“At the heart of economics is a scientific mystery: How is it that the pricing system accomplishes the world’s work without anyone being in charge? Like language, no one invented it. None of us could have invented it, and its operation depends in no way on anyone’s comprehension or understanding of it. … The pricing system–How is order produced from freedom of choice?–is a scientific mystery as deep, fundamental and inspiring as that of the expanding universe or the forces that bind matter.”
That’s Vernon Smith, who was awarded the 2002 Nobel Memorial Prize in Economic Sciences. Continue reading “AMA – Order Out of Freedom of Choice is a Scientific Mystery”
There are fundamental facts about the nature of the world we live in which are unalterable by human desire or action. Conservation laws are an example of this. You cannot get something for nothing, on the aggregate. Certainly, A can get something for nothing but only if someone else, B, gets nothing for something.
When the government gives something to some identifiable group, it cannot do so without taking (usually by force) from some other person or group. On the aggregate, the government does not produce the goodies it distributes. It merely takes through taxation what it intends to distribute, keeps part of it for its own consumption and distributes the remaining (often a very small part of what it takes) to certain groups to buy their allegiance. Continue reading “On Taxes and the Nature of the Government of a Society of Morons — Part 2”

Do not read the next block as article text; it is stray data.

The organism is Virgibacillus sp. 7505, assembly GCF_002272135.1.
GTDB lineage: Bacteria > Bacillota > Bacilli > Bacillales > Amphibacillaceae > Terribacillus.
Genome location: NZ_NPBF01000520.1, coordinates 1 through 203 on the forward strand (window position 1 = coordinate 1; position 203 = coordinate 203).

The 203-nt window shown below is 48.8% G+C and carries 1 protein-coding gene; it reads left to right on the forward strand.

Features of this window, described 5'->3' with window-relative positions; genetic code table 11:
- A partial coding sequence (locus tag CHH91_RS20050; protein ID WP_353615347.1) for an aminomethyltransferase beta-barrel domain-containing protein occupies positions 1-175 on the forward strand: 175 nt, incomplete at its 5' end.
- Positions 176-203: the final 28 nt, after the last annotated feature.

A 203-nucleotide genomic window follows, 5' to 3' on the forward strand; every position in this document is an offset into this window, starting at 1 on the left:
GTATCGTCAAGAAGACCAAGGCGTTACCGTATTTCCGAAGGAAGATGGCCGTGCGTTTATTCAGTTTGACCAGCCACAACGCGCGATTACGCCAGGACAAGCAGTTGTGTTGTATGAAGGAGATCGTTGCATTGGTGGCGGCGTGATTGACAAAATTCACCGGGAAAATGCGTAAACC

Here’s wishing you a happy and prosperous Diwali.
A bit about what Diwali is about from a previous year’s post follows. Continue reading “Shubh Diwali”
Death and Taxes
In 1789 Benjamin Franklin wrote that “in this world nothing can be said to be certain, except death and taxes.”
I beg to differ. Unlike the certainty of death which is imposed by nature, taxes are entirely man-made and therefore avoidable. But most people accept taxes with the same resignation as they do the inevitability of death, and by this uncritical passive acceptance of taxes they acquiesce in the persistence of a system that is positively harmful to personal well-being and social welfare. What’s worse, they consider taxes to be a social good.
The existence and persistence of bad institutions and norms can only be attributed to wrong ways of thinking and acting. An inverted view of reality that considers what’s harmful as beneficial causes untold avoidable harm. Continue reading “On Taxes and the Nature of the Government of a Society of Morons — Part 1”